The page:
Dr. Jacomides: 

Yeah, no it’s, things are still kind of in play in evolution on that. But, I mean the point is that this is a very curable type of malignancy. So just because we might even think that you might have one, you know, one, if there’s, can be a good thing about fast-growing cancers is that oncologists and surgeons have figured out how to treat them.

Dr. Mistry: 

Sure, I mean, there’s a very famous Austinite that had testis cancer that even metastasized to the brain and he managed to win several Tour de Frances.

Donna Lee: 

Or did he?

Dr. Jacomides: 

Depends who you ask, but that’s…

Dr. Mistry: 

But, you’re right. The management of testis cancer is a medical miracle. The treatments for it are well tolerated and fortunately, very few people actually die even if the cancer is quite extensive. What are some recommendations that you like to give men on self exam?

Dr. Jacomides: 

I think the bigger factor is that again, this is a young man’s cancer, unlike most malignancies that, you know, this is not typically something that it’s going to be, you’re going to find it when you’re 60 or 70. So be careful in that 20 or 30. The advice I tell guys is that, you know, the good thing is that we can feel our ornaments perhaps somewhat excessively from time to time, but we are our own symmetry evaluators. So if you feel something off on one side versus the other, then that’s time to come on in. Especially in that 20 to 30 year old age bracket. And certainly shortness of breath, pain, bleeding. I think it’s incredible what Lance had and ignored. And I read his book and, I mean, he’s been an absolute, you know, aside from all the controversies, he has brought this disease to light and I think most guys owe him a great gratitude for being open about it so people can get it taken care of. But yes, don’t ignore asymmetry, and let us tell you it’s something or nothing and not to worry about.

Donna Lee: 

So do you check monthly, like women check their breasts?

Dr. Mistry: 

I think that it’s always a good idea to make sure that when you’re in the shower, you know, soap, you’re cleaning yourself down there and make sure it’s really…in my experience, it’s not that people don’t know that it’s there, it’s that they are unclear of how to follow up or how worried they need to be if they feel something.

Donna Lee: 

Or they’re embarrased.

Dr. Mistry: 

And so what I would tell all men, and especially it’s going to be young men who aren’t sick and don’t, may not even have a doctor, they may not even know how to access the medical community. But if you feel a testis mass, call urologist. Most of the time your insurance doesn’t require a referral. And if it does, we’ll let you know. And those are things that we’re going to make a lot of leeway on seeing you as quickly as possible. So Lucas, if somebody does have a testis mass, what are the tests that usually run to evaluate it before we take them to surgery?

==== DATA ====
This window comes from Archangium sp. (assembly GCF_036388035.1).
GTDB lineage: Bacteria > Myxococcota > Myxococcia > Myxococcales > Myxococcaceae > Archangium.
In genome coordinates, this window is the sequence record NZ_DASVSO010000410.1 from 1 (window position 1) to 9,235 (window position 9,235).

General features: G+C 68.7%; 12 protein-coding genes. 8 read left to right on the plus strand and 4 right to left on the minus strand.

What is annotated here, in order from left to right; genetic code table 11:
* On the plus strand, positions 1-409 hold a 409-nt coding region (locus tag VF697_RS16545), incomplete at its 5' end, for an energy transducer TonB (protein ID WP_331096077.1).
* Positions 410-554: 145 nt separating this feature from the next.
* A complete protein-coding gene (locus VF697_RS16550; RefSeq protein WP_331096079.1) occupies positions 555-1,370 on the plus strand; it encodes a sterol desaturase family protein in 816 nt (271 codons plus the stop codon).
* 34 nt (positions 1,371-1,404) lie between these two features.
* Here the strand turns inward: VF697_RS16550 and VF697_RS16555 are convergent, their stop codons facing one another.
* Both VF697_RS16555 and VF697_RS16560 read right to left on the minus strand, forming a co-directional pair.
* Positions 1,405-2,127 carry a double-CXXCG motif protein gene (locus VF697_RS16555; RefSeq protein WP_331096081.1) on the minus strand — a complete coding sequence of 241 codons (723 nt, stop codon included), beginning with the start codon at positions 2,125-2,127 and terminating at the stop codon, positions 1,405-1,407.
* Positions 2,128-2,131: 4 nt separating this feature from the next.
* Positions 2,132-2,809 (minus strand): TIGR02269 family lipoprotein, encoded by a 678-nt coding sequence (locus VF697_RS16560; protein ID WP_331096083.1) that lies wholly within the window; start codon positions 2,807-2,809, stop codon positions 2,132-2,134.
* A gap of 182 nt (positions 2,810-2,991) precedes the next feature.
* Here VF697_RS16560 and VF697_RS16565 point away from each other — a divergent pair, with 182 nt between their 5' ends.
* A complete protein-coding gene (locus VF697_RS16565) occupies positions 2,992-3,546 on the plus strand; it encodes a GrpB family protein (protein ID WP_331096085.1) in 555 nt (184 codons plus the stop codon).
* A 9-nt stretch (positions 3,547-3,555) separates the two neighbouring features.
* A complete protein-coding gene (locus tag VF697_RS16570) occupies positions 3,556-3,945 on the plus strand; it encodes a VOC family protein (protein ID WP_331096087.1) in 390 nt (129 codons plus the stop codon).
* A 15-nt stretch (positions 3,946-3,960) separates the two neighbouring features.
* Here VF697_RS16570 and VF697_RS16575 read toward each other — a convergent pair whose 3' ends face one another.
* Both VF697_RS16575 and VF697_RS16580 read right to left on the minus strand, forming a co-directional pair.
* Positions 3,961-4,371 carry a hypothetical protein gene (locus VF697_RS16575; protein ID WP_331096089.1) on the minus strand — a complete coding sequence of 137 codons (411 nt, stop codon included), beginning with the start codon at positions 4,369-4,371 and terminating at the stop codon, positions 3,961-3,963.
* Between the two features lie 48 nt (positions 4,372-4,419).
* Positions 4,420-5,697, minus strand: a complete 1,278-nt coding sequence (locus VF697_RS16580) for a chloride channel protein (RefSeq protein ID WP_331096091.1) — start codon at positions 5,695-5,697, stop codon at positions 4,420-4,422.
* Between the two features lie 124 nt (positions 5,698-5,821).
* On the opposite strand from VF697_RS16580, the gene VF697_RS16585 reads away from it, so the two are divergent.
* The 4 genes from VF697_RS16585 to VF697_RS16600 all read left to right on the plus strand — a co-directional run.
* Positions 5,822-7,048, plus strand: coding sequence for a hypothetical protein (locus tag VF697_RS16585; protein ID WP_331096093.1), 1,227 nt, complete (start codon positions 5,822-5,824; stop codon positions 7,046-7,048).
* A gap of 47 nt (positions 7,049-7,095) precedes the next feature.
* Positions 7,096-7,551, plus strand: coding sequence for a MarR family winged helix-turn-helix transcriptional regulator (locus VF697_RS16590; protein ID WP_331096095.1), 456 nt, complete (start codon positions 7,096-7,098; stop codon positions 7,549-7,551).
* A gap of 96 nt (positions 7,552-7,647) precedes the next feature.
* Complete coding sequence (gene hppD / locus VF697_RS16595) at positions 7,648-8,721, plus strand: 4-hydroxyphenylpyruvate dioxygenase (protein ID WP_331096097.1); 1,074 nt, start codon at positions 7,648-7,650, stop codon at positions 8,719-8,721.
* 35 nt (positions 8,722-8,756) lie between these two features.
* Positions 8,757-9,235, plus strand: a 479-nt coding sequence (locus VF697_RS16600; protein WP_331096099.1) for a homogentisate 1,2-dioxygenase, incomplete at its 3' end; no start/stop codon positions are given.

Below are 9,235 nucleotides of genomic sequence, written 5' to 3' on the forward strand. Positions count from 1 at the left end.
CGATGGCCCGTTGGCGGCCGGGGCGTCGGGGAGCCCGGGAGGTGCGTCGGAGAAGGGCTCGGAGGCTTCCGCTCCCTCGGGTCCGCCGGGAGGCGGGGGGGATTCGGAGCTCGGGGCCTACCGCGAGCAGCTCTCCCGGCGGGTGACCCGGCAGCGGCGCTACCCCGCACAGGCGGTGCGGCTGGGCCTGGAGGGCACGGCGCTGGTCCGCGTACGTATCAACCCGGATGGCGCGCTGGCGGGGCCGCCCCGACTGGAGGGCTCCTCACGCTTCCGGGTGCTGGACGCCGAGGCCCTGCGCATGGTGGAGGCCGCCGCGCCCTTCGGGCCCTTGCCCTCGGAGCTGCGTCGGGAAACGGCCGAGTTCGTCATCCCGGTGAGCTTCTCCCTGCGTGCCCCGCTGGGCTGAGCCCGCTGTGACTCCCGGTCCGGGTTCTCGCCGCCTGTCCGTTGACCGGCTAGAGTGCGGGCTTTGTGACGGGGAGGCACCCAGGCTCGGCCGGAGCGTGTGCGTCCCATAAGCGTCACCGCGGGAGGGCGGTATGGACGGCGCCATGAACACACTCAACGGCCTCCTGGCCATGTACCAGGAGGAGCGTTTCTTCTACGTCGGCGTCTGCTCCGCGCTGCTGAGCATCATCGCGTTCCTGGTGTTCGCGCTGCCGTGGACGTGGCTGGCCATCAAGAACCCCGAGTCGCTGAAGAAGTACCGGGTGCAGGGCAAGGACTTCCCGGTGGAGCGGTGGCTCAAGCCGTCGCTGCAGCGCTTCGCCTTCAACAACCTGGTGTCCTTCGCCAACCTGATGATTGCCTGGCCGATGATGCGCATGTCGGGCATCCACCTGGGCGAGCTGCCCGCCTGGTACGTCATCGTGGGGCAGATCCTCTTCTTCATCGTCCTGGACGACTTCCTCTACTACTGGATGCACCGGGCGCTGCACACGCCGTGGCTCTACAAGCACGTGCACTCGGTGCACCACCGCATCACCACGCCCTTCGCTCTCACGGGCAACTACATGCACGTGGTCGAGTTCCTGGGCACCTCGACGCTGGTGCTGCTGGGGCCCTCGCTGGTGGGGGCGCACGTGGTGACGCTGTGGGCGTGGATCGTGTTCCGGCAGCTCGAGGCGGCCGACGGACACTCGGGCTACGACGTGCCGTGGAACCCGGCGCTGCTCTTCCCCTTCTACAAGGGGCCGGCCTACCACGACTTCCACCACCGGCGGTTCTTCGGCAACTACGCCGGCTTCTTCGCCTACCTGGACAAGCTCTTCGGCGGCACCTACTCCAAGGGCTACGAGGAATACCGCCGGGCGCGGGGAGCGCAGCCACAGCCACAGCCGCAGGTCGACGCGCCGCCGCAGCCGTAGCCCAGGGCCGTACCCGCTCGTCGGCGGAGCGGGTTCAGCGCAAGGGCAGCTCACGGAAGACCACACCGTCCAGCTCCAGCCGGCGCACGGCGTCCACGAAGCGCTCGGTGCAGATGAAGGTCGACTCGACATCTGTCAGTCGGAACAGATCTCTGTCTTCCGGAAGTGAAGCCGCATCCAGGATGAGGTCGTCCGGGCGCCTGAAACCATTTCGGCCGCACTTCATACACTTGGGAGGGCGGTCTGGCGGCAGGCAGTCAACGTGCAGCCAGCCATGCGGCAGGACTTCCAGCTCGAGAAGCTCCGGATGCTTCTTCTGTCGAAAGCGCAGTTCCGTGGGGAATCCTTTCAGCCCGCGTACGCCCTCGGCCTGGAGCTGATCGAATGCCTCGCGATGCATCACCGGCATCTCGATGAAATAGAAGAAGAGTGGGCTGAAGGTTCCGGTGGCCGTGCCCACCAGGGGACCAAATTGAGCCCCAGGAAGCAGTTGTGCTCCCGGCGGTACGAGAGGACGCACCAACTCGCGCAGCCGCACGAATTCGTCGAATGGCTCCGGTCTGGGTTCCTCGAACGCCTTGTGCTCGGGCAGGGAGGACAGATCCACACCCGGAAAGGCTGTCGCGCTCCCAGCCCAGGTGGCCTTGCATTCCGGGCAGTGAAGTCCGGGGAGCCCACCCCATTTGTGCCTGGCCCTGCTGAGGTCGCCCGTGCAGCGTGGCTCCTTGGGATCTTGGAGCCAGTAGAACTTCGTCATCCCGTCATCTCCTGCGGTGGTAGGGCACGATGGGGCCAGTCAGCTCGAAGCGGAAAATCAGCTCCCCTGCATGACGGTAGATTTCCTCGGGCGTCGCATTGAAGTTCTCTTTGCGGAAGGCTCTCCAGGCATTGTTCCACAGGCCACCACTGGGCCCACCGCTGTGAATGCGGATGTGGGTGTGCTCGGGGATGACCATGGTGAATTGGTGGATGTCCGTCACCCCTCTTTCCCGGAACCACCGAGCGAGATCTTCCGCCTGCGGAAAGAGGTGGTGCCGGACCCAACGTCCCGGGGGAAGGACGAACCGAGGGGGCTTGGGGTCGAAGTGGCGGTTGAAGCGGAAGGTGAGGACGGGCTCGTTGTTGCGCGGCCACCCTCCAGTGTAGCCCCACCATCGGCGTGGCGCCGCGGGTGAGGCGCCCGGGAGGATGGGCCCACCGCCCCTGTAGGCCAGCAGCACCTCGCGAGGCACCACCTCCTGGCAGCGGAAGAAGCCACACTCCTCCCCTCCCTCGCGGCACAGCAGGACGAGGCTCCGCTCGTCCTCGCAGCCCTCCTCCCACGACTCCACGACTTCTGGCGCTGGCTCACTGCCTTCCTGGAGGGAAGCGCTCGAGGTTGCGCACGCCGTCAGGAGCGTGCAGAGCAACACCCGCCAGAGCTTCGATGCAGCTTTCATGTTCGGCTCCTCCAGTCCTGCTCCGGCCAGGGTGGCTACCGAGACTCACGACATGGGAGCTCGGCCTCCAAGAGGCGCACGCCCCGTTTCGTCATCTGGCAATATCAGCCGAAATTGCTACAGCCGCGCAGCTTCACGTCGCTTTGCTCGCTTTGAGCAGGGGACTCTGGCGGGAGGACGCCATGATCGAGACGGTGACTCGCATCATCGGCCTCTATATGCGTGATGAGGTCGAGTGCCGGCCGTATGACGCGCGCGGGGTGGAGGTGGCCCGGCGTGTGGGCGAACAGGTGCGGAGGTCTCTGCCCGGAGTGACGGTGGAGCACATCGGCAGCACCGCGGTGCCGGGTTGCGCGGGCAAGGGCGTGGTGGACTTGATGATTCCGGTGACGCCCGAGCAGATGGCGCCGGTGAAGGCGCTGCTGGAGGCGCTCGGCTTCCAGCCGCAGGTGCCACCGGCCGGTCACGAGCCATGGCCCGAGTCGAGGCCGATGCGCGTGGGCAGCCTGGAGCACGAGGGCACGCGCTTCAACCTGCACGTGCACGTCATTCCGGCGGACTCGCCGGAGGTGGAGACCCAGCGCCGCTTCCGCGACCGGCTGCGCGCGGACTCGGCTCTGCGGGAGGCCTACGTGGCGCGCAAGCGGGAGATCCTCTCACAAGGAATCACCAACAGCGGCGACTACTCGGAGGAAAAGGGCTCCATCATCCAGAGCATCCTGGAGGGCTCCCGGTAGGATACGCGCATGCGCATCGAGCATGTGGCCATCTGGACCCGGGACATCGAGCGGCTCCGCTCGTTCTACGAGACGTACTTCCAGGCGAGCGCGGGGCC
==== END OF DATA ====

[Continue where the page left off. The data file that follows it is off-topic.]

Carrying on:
Dr. Jacomides: 

Well, in the office we do blood tests. We’d look for AFP, HCG, LDH, these are all tumor markers that can tell you ahead of time if it’s something that’s, if it is a test cancer, how bad is it? And then we’re going to want to do an ultrasound fairly quickly and ideally that day, to tell us what we’re dealing with. Again in the “sun never setting” argument, sometimes you admit the patient, do all that and figure it out [inaudible] that’s when you’re going to figure it out sooner. But you do want to get an ultrasound that day, at the latest the next day to make sure and to define this thing. And then besides our exam, like I said, you know, there’s very little excuse to miss a testis cancer when it’s right there for all to behold. You know, women aren’t that lucky. Breast cancer self exams of course are important, but ovarian cancers hide, you know, the analogous tumor hides and you don’t know until it’s one of these 300 pound tumors. So we really want to get you in and then feel it, examine it, ultrasound it, get markers, and then if we feel like it’s something that is a testicular cancer, we take it out that day or next.

Dr. Mistry: 

No, you know, if you do have testis cancer, you’re gonna have a surgery which your testicles removed. And although that may seem very off-putting, given how important those organs are to us, it is possible to put a prosthetic in there so that it visually and physically will feel and look normal. It’s possible to make sure that any hormone loss that your experience from that testis being gone can be replaced. And in my experience and with patients that I treat specifically, we very, very aggressively do things to preserve your fertility. So, believe it or not, the Lance Armstrong Foundation will actually pay for you to have sperm frozen if you’re diagnosed with cancer–all cancers. So if you are someone who has been diagnosed with cancer and are afraid that your fertility preservation may not be a priority of the person taking care of you, please let us know. It’s an absolute critical thing for us to make sure that if you want to have children, that that genetic material is salvaged before you experience radiation or chemotherapy. And if you think that you have a testis mass, you should be seen immediately. There’s no reason for you to question it. Maybe it is nothing–then halleluja! Good for you. And if it is something, then you’re going to be in great hands.

Dr. Jacomides: 

No, that’s a great point. And you’re right about all cancers. I mean, there’s very little time to do that when your goal is to make sure it gets out soon as possible. But before radiation, before chemotherapy is the time to do if you’re interested in banking. And I always tell folks that, you know, this is one of the few organs that, you know, we get a spare. So if the other one is working just fine, you should see no huge loss in testosterone. You should not see a huge loss in fertility preservation. Lance had three kids after diagnosis, I believe. So, yeah, absolutely. We can work on that and make sure that everything is done right before the next step, the next phase.

Dr. Mistry: 

Well, that’s great. Great question.

Donna Lee: 

And I hope that guy reaches out to us, or somebody.

Dr. Mistry: 

Donna Lee, why don’t you tell people how to get a hold of us?

Donna Lee: 

Calls during the week at (512) 238-0762. You can email us at armormenshealth@gmail.com and our website is armormenshealth.com. We’ll be right back.

: 

Dr. Mistry aants to hear from you. Email questions to armormenshealth@gmail.com. We’ll be right back with the Armor Men’s Health Hour.